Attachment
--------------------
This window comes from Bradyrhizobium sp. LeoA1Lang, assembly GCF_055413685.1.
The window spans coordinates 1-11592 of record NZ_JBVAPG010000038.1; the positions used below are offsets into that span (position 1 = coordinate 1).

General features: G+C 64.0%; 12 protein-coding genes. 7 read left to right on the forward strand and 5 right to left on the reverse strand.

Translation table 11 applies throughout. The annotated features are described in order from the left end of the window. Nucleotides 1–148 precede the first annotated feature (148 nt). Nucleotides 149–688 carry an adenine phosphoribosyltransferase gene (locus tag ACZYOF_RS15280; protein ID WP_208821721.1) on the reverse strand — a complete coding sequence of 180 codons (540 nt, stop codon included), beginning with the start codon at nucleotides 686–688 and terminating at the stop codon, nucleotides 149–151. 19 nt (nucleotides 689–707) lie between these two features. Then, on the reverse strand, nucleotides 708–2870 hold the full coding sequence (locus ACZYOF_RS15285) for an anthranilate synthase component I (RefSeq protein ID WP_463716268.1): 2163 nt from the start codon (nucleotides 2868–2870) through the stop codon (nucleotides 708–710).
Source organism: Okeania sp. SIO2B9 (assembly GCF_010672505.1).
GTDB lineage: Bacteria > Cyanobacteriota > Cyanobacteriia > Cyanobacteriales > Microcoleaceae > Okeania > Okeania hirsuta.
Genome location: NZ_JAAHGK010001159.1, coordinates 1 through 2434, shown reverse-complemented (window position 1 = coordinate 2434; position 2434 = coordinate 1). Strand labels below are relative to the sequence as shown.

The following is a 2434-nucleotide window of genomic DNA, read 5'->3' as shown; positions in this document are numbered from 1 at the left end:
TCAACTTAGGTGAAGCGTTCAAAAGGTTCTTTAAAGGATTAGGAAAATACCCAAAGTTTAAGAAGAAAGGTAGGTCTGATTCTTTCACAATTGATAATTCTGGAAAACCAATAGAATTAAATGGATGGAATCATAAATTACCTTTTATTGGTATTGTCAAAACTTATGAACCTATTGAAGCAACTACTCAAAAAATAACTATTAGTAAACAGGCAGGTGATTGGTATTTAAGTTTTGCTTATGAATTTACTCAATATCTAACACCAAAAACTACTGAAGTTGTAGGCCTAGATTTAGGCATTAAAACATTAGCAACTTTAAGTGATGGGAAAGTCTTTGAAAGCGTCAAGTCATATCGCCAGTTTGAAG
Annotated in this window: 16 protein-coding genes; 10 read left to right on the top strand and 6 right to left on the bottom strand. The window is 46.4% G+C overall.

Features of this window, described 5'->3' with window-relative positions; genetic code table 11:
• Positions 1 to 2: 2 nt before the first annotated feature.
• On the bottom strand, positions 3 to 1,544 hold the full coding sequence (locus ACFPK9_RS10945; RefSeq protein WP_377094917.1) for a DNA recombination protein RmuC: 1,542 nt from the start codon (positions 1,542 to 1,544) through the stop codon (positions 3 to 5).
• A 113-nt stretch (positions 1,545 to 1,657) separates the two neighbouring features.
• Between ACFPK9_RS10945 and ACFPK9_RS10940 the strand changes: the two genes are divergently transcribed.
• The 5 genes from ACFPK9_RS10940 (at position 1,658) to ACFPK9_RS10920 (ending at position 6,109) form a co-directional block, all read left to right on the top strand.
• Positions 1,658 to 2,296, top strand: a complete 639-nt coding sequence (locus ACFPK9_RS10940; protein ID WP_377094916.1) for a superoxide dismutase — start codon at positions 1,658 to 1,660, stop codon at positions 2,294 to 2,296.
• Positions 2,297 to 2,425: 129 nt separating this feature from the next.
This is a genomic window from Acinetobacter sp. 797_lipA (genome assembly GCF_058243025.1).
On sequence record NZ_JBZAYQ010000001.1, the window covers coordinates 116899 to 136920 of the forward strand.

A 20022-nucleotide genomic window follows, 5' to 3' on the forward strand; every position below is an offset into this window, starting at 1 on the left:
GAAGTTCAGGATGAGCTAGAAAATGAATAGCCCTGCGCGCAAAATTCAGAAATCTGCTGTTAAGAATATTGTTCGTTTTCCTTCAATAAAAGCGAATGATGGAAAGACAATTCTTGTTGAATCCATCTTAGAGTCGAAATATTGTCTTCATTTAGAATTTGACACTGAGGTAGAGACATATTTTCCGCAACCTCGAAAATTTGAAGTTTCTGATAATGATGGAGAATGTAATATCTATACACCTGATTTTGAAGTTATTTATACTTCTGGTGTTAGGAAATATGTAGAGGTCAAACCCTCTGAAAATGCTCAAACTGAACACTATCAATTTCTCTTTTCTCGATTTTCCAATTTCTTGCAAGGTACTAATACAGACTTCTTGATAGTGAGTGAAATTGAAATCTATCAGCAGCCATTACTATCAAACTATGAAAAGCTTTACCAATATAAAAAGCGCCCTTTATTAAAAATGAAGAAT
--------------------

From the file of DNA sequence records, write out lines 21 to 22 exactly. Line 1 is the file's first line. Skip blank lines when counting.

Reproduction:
A 20022-nucleotide genomic window follows, 5' to 3' on the forward strand; every position below is an offset into this window, starting at 1 on the left:
GAAGTTCAGGATGAGCTAGAAAATGAATAGCCCTGCGCGCAAAATTCAGAAATCTGCTGTTAAGAATATTGTTCGTTTTCCTTCAATAAAAGCGAATGATGGAAAGACAATTCTTGTTGAATCCATCTTAGAGTCGAAATATTGTCTTCATTTAGAATTTGACACTGAGGTAGAGACATATTTTCCGCAACCTCGAAAATTTGAAGTTTCTGATAATGATGGAGAATGTAATATCTATACACCTGATTTTGAAGTTATTTATACTTCTGGTGTTAGGAAATATGTAGAGGTCAAACCCTCTGAAAATGCTCAAACTGAACACTATCAATTTCTCTTTTCTCGATTTTCCAATTTCTTGCAAGGTACTAATACAGACTTCTTGATAGTGAGTGAAATTGAAATCTATCAGCAGCCATTACTATCAAACTATGAAAAGCTTTACCAATATAAAAAGCGCCCTTTATTAAAAATGAAGAAT